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Saturday, October 15, 2016

I Want A Lot



Psalm 20:1, 4, “May the Lord answer you when you are in distress… May he give you the desire of your heart and make all your plans succeed” (NIV).

I am an excellent planner, but everybody knows I have these moments (OK, read this, decades) during which I am certain I can accomplish more than any human being actually can.

There have been many times in the past couple of years when I have felt like I either have to choose to be a fabulous mom or a brilliant theologian.  The truth is, I’m probably not either, but if you’ll humor me for just a minute here, perhaps we can all admit that I would like to be both.

Yesterday I spent eight hours in my vehicle.  I promised myself that when I finally landed a job, I was not going to be the jerk who complained all the time on social media about how busy I was and how difficult the schedule panned out.   When I promised myself this, I somehow thought the job was going to be ministry related.  I was going to be a pastor or a chaplain or on staff doing something… anything… at a University.  Never, in all my life, did I think I was going to be singing and dancing for a paycheck in an early childhood setting (or… let’s be real… anywhere…  it just so happens this is the only venue that would ever work for me for this type of vocation).  Everybody laugh.  It was funny.

It is difficult to look at your life and think to yourself, “This is what I always wanted to be doing…  twenty years ago…”  At this stage, oh my goodness, I never would have imagined that I would reach that far back and become “Ms. Yisa” again.  (Not a typo, I have the most precious child in my Friday preschool class who calls me this). 

In these first five weeks, there have been a few rough patches.  There have been a few incredulous moments when I stop to wonder if I’ve lost my mind.  There has been a ton of singing, and I don’t just mean at work.  I sing pretty much everything now.  All day long.  Everyday.  I’ve cried a little bit, but I really need people to understand that it’s not about the job.  My job is actually pretty fun… and I love the kids… and I love the parents and grandparents and babysitters… and I love the music.  In some ways, it’s like living a dream.  But it feels like someone else’s dream… which is OK… because I know whose dream it is.  It’s the dream of 17 year old L.  And I can do it.  I’m even good at it.  But I have to put some boundaries into place that keep me grounded but not pigeon holed.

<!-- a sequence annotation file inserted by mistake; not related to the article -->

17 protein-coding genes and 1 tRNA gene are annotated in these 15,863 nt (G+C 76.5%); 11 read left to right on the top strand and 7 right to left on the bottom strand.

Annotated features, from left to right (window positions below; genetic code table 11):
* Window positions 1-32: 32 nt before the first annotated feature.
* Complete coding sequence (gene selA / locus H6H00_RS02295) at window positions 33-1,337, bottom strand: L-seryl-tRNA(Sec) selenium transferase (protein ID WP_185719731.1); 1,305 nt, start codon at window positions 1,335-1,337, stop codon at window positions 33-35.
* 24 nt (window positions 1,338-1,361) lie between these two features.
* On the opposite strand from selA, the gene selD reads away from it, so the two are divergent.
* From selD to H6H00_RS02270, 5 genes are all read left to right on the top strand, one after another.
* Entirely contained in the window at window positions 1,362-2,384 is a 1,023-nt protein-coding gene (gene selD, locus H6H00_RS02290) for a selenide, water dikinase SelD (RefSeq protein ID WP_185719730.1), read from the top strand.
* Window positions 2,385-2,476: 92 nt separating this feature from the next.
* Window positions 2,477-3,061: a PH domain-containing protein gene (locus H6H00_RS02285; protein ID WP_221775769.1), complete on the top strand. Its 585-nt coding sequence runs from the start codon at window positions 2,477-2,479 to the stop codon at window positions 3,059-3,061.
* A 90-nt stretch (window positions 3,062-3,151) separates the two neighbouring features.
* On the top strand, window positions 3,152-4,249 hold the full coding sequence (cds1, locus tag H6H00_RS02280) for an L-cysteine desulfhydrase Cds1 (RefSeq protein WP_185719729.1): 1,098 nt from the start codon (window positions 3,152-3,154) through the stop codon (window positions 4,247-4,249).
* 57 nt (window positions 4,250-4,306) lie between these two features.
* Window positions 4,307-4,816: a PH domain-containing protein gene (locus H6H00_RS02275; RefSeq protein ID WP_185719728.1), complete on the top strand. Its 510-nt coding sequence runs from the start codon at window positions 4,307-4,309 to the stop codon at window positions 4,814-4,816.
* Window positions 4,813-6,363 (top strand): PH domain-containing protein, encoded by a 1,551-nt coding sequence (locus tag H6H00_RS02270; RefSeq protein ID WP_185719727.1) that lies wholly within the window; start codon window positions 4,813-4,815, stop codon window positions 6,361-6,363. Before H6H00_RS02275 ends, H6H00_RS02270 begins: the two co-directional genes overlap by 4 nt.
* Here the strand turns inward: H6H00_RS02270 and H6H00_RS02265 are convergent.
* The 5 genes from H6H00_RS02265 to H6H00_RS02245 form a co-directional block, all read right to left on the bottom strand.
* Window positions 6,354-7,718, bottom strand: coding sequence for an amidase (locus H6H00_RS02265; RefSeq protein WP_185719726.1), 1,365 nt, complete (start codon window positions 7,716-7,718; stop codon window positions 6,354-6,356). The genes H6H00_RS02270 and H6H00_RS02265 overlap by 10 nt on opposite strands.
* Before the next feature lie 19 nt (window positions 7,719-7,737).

For months now, my motto has been “Stay the Course!”

At the moment, that means a couple of very specific things.  In addition to my new/old life as an early childhood educator, I am very close to the completion of my M.Div.  As of this second, I still have a 4.0 in the pastoral ministry part of the program.  I would have to really bomb out on my last few assignments (which are already turned in) in the current class to lose that status.  Then I have a week off and just one more seven week session.  I need to finish strong. 

I have a number of tasks that I need to complete in order to be ready to apply for doctoral fellowships for next fall.  I honestly have no earthly idea if I am actually good enough to land such a fellowship, but I am giving it my best shot.  I want to say things like, “A nice, long break would be nice,” but the truth is, if I don’t get in I am going to sob so long and hard that I expect to be unrecognizable.  Anyone who may run into me deserves to know this upfront.  (There are months, yet, to prepare).

The most life giving thing I am doing, right now, is editing essays for a prolific theological blog.  I haven’t talked about it, because I know it is probably the most likely thing that someone looking at this from the outside would suggest as a reasonable “cut” if my schedule is too busy.  But I need this.  I need infrequent synchronous chats and my name on an email list that feels like it matters.  It’s the weird introvert who suddenly needed extrinsic motivation thing.  I don’t know where that came from, but I’m living with it now.

And I need theological conferences.  Because I love them.  And somehow, they give me focus and purpose.

What I do not need is for anyone to think I am less of a person or less of an academic or less of a worthwhile risk, because I also care so deeply about my family it hurts.  And this weekend, it physically hurt, because I was so exhausted when I got home yesterday afternoon that I couldn’t get my paper done in time to make the drive to Quizfest to watch my kids win and my oldest daughter three-peat as the top quizzer.  I feel a little bit sick about it, but it will be OK.  I mean, it has to be OK, because I can’t change it now.         

Balance is hard. 

Balance is hard, and I’m not great at it.  I’m like a steamroller.  I see a task and I push and push and push to completion, sometimes at the expense of everything else around me.  It’s not that I can’t multi-task.  Clearly, I can.  But there is a point at which I max out.  And I’m there.  And I’m going to need a lot of mercy to push through to whatever’s coming next.          

Psalm 116:1-2, “I love the Lord, for he heard my voice; he heard my cry for mercy.  Because he turned his ear to me, I will call on him as long as I live” (NIV).

L.

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